Squamous cell carcinoma (SCC) is a common skin cancer with roughly 700,000 new cases being diagnosed in the United States each year. SCC may develop on the skin as a result of long-term sun exposure, especially on more sun-prone areas of the body. Such areas include: face, ears, lips, neck, and back of the hands; however, it is very possible to get SCC on any part of the body, including the inside of the mouth, lips, genitals, and frequently on the legs in women. Women as well as those who are fair skinned, have light hair, and light eyes are at a higher risk for developing SCC. Also, people with a medical condition; for example, xeroderma pigmentosum, epidermolysis bullous, or albinism are at an increased risk of acquiring SCC. Squamous cell carcinoma has a high development rate for those 50 years old and older and is common in people who are 70 years old and older. If SCC spreads, or rather becomes metastatic, it can grow deeper into the skin consequently destroying tissue and even bone. In some cases, SCC can spread to the lymph nodes and other parts of the body causing serious medical complications. Fortunately, with treatment early stages of squamous cell carcinoma are highly curable.
As mentioned above, most cases of squamous cell carcinoma are caused by ultraviolet (UV) light from long-term sun or tanning bed exposure. Other causes include: long-term exposure to carcinogens such as tobacco; tar; insecticides or herbicides; water containing trace amount of arsenic; a serious burn; ulcers or sores on the epidermis; and in some cases caused by certain strains of the human papillomavirus (HPV).
Common symptoms associated with squamous cell carcinoma include, but are not limited to: rigid-like, dome-shaped, or crusty bumps that may bleed; skin lesions that do not heal; and slow growing scaly-reddish patches (i.e. Bowen’s disease). For those over 40 years old who have developed SCC, it is estimated that up to 60% of cases developed as a pre-cancerous growth known as an actinic keratosis. This pre-cancerous growth typically has the following appearances: small, pink, rough, dry, itchy, painful, scaly patch or growth on skin.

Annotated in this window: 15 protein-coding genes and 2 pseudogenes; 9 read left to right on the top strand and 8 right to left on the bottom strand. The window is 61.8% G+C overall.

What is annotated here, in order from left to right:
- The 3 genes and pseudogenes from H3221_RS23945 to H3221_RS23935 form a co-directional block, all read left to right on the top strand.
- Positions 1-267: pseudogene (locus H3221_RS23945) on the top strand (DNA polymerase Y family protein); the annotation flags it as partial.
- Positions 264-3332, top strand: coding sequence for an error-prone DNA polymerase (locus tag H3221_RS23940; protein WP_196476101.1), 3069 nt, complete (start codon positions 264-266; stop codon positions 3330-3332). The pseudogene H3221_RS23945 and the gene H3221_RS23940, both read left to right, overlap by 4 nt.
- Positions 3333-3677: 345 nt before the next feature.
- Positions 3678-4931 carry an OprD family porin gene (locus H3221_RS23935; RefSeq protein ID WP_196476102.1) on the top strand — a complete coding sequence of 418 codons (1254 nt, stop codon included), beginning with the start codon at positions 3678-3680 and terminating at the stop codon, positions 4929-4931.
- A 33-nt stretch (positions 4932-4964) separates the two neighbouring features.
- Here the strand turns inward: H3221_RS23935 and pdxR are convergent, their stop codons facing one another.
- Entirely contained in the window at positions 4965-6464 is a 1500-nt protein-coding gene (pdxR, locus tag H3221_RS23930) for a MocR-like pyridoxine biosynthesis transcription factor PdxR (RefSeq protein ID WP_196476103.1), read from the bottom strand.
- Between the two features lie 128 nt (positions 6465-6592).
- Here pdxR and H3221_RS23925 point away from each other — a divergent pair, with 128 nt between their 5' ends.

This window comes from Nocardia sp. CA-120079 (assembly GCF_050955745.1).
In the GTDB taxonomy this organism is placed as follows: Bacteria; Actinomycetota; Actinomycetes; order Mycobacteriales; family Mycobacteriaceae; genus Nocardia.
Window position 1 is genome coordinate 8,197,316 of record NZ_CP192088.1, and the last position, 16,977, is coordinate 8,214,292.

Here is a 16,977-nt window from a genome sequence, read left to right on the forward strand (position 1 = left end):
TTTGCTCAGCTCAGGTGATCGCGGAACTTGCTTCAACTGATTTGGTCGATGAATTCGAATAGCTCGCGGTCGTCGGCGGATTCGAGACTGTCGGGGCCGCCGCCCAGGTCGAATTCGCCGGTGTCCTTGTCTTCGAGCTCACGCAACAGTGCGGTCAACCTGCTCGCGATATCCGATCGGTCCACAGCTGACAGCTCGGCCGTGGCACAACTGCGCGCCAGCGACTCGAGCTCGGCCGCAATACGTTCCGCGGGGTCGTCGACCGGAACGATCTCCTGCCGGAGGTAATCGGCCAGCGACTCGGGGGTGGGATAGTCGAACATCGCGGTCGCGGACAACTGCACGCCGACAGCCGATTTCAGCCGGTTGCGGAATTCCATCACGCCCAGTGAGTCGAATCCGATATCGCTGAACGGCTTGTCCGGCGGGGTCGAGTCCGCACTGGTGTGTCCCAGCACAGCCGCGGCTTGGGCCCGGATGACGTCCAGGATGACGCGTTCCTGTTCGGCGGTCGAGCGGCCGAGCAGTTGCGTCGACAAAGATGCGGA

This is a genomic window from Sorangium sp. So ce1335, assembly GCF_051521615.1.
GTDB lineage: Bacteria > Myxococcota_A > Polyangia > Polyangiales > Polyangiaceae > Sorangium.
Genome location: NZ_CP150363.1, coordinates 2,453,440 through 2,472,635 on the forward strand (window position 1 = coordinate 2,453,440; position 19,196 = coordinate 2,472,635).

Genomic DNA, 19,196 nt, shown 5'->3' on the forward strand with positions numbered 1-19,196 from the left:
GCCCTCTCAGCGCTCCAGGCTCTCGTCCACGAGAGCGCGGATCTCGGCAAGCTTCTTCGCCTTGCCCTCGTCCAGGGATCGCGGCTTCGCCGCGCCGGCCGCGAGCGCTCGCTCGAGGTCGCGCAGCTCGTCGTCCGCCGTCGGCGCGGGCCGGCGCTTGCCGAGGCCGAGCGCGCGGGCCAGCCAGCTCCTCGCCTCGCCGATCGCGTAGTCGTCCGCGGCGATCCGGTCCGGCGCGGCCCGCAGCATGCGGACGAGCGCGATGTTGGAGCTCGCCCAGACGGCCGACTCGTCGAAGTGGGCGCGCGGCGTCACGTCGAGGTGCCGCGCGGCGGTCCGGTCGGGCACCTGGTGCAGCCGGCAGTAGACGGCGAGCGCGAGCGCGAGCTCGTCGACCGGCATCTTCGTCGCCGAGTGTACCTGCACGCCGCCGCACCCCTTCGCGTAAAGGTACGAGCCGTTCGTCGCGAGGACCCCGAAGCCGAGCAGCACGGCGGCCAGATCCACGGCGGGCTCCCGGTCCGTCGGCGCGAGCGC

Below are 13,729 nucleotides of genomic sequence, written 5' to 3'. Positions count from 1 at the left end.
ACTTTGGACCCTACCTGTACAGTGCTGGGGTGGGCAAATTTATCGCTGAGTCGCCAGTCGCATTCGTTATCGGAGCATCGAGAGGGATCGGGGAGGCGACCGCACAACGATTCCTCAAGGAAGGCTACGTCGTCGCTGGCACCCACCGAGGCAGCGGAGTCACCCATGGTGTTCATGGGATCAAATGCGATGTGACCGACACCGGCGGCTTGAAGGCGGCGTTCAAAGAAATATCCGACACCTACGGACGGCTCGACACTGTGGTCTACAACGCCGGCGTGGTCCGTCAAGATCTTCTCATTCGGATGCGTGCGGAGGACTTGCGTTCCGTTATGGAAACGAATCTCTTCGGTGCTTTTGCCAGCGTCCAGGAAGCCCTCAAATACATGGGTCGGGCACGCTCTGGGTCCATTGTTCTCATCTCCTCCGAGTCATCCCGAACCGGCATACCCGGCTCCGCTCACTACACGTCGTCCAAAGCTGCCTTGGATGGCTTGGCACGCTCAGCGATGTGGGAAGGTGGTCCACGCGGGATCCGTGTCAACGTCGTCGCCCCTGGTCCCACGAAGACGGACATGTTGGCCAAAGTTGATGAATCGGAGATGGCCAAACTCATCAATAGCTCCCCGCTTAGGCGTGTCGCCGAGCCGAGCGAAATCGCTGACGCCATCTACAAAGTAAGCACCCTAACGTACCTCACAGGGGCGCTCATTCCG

We will ask for your complete medical history; for example, whether you are on any medications, recent injuries or illnesses, mental health, and family members with any history of squamous cell carcinoma. Next, we may complete a physical examination assessing your skin. We may then complete a skin biopsy where a portion of a lesion is extracted and sent to the laboratory. The laboratory will determine whether SCC is present where the findings will be communicated to us in a biopsy report. If the biopsy report states that SCC is present, we will consider many factors to determine which treatment will be best for you.
The type of treatment a patient receives will depend on how deep the cancer has grown and whether it has metastasized. Some cases of squamous cell carcinoma in its early stages may be treated with topical medications; for example, creams containing 5-fluorouracil (5-FU). The surgical procedures most often utilized are: surgical excision, Mohs surgery (most frequently utilized), and electrodessication & curettage. Other common treatments include: radiotherapy, radiation therapy, photodynamic therapy, and laser treatments for cases of early SCC. It is worth mentioning that most squamous cell carcinomas can only be removed through surgery.